Saturday, April 6, 2013

The Old Log Cabin

A while back we looked at the history surrounding Daniel Schaefer's Old Log Cabin; http://www.westernwhiskeytooltopgazette.com/2010/04/and-then-there-were-three.html.
 
The Log Cabin figured prominently in 19th century lore and a few whiskey companies capitalized on it's nostalgic popularity. In addition to the Goldschmidt / Schaefer  fifth from L.A., Kuhls Schwarke from S.F. distributed their Log Cabin brand in a clear picture cylinder fifth. A Log Cabin Liquor Store, located up in Spokane Wa. had a clear half gallon megaphone made to hold their wares (probably tokay, angelica or port wine). And so, by all accounts, three different whiskey bottles graced the shelves on the west coast with the log cabin theme.

Go withs are a fun "side track" that a lot of us have taken over the years. Shot glasses, tokens, playing cards, cork screws and a myriad of other gimmicks, Jim cracks, gee gaws and do dads were made to familiarize the drinking public with the seemingly endless variety of whiskies available. I'm as guilty as the next guy and am always keeping an eye out for the oddball, one off, goodie to sit next to a bottle.

Recently, I picked up something that I'd never seen or even heard of. Yep, you guessed it, a Log Cabin; a real honest to goodness California Log Cabin. And it's made of redwood! Says so right on the label! It also reads, Delaney and Young / Eureka Calif., just like the whiskey bottle.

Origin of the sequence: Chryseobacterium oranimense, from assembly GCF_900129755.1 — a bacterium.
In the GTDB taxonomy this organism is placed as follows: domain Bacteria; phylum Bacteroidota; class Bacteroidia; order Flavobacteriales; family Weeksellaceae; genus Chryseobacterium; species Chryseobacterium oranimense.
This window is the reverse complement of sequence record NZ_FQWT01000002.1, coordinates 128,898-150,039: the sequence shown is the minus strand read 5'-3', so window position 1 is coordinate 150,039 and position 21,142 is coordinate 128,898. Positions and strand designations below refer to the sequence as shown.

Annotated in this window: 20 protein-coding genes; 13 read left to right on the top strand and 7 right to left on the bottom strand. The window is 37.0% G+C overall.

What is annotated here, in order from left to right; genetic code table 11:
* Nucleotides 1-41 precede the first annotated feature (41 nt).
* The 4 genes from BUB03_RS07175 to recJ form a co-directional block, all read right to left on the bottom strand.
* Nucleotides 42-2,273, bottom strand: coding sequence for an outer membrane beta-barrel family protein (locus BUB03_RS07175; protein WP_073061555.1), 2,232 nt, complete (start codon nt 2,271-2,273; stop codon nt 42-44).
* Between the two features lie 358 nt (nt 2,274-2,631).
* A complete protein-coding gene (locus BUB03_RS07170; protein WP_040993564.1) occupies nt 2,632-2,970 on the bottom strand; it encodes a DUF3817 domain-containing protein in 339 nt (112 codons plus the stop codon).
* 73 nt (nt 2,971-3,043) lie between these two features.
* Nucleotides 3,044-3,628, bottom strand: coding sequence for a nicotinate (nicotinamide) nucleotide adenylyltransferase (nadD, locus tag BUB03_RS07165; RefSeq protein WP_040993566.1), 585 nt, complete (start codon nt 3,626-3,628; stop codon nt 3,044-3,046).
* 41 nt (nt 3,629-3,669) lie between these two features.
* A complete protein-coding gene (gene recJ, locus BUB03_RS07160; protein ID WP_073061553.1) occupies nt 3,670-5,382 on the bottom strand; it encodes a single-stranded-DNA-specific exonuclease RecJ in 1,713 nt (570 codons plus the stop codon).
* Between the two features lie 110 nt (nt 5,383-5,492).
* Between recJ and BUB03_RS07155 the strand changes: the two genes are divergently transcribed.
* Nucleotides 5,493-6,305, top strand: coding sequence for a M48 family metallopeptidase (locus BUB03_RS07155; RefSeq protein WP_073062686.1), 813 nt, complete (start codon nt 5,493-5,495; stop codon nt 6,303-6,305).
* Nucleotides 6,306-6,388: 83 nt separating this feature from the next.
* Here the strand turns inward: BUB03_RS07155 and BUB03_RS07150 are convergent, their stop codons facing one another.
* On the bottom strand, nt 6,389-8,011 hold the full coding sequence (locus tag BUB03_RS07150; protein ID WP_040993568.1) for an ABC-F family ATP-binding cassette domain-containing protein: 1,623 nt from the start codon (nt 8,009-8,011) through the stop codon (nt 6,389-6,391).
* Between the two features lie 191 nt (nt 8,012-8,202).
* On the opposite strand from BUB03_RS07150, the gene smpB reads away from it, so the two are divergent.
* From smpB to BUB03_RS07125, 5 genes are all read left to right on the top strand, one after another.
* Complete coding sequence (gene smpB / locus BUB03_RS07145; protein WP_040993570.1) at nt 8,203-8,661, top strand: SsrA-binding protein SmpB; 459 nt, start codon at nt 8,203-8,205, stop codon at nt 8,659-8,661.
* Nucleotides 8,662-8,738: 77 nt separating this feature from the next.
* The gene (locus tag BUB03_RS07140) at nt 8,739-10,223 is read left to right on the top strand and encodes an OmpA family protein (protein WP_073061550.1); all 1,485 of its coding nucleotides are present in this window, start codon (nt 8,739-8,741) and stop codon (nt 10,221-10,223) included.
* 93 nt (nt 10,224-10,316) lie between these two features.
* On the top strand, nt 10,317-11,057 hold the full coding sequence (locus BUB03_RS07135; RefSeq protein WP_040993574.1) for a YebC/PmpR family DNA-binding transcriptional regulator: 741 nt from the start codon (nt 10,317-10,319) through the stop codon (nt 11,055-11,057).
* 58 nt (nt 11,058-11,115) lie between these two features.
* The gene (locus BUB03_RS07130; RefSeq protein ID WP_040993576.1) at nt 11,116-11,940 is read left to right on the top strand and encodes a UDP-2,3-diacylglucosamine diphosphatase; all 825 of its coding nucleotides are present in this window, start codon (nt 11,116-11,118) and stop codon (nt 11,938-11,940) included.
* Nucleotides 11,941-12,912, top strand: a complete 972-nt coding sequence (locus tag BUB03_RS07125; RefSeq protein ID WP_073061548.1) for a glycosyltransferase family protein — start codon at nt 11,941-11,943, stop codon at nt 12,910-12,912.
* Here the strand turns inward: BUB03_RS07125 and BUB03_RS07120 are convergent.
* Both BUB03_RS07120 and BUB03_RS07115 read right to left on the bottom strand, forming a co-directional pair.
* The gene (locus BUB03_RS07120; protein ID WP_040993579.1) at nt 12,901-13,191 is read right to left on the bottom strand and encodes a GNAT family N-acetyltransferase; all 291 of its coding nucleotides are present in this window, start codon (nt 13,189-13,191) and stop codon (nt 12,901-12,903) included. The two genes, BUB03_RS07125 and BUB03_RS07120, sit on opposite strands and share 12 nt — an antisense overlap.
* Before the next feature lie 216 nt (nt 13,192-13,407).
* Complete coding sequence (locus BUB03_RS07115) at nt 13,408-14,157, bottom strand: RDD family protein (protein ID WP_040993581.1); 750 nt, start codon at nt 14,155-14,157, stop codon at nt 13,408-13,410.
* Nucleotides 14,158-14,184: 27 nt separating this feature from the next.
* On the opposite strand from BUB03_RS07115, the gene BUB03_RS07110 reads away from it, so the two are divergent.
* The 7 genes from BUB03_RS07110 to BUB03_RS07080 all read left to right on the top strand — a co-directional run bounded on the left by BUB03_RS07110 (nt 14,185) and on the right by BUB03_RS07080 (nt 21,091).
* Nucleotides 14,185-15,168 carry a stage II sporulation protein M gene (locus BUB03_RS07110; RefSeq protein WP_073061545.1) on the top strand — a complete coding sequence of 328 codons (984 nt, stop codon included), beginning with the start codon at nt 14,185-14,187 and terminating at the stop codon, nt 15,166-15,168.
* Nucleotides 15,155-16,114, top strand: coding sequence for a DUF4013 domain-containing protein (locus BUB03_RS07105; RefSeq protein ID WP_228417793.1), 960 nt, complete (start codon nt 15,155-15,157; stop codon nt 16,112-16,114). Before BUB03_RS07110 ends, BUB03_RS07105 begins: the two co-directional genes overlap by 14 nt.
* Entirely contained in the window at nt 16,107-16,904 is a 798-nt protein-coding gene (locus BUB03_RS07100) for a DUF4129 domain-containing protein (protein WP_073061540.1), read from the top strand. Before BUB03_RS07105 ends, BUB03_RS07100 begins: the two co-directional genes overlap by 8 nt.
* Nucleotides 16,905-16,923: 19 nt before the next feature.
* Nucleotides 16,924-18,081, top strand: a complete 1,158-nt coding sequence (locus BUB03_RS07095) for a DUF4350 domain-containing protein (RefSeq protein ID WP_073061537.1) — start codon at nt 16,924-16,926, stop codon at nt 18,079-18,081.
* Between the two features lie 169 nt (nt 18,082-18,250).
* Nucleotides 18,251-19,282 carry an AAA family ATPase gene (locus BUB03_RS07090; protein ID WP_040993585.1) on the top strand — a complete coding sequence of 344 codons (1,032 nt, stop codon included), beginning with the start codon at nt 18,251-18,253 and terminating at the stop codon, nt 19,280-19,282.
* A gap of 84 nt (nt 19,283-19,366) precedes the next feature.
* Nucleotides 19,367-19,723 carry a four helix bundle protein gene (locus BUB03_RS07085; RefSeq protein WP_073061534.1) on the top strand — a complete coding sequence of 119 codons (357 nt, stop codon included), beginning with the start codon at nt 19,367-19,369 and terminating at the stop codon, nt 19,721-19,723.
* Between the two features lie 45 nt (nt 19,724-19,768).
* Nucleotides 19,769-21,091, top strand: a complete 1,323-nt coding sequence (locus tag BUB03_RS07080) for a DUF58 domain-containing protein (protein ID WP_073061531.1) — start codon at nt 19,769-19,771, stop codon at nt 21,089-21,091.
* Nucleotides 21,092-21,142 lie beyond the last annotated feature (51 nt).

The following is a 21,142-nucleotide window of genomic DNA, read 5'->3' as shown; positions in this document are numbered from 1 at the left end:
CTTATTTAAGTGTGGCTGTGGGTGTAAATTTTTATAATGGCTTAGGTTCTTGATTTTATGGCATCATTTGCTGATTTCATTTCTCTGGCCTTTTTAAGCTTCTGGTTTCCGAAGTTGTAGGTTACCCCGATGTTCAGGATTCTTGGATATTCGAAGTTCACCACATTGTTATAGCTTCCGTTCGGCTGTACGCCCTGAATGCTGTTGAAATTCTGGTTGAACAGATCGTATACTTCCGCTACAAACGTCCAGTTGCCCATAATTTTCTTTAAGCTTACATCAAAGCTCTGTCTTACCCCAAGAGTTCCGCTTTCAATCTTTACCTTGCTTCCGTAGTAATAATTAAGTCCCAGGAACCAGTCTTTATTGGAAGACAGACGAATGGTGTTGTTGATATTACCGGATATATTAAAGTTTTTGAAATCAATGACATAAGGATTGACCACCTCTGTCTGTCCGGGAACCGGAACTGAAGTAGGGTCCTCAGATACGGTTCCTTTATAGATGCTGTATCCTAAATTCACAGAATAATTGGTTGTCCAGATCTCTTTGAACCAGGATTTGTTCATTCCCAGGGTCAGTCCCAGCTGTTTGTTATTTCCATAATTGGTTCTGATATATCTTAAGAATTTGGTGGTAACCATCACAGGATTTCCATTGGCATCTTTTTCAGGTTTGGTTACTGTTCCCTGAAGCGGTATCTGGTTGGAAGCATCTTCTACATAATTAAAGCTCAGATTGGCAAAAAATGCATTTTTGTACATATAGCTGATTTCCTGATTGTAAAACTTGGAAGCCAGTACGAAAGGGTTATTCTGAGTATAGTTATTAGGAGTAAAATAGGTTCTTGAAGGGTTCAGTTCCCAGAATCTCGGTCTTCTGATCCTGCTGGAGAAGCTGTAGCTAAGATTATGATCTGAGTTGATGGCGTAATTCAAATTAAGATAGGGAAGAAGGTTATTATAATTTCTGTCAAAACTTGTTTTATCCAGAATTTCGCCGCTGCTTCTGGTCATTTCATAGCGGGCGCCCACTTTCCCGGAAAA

Delaney and Young are known for their scarce amber fifths. One's a corker, the other has a Riley inside thread closure.
 
 








They set up shop in Eureka Ca. around 1905, first as liquor dealers. As was so often the case, they broadened their lines to include beer, soda, and cigars, By the time 1919 (and prohibition) rolled around, they had focused their efforts on the soft drink market and were able to survive well into the Roaring Twenties.
 
 
 
 
 
 
 
Your guess is as good as mine about the age of this log cabin, and what it may have contained. It measures 7" wide by about 4 3/4" deep and is about 4" tall at the ridge line. It's hinged to allow the roof to swing back and, at least to me, is a perfect candidate for a cigar box nomination.










And what a perfect compliment to a glass or two of whiskey; yep a fine cigar really puts the finish on a relaxing evening in the parlor, next to a crackling fire, with my old dog and a couple of friends!

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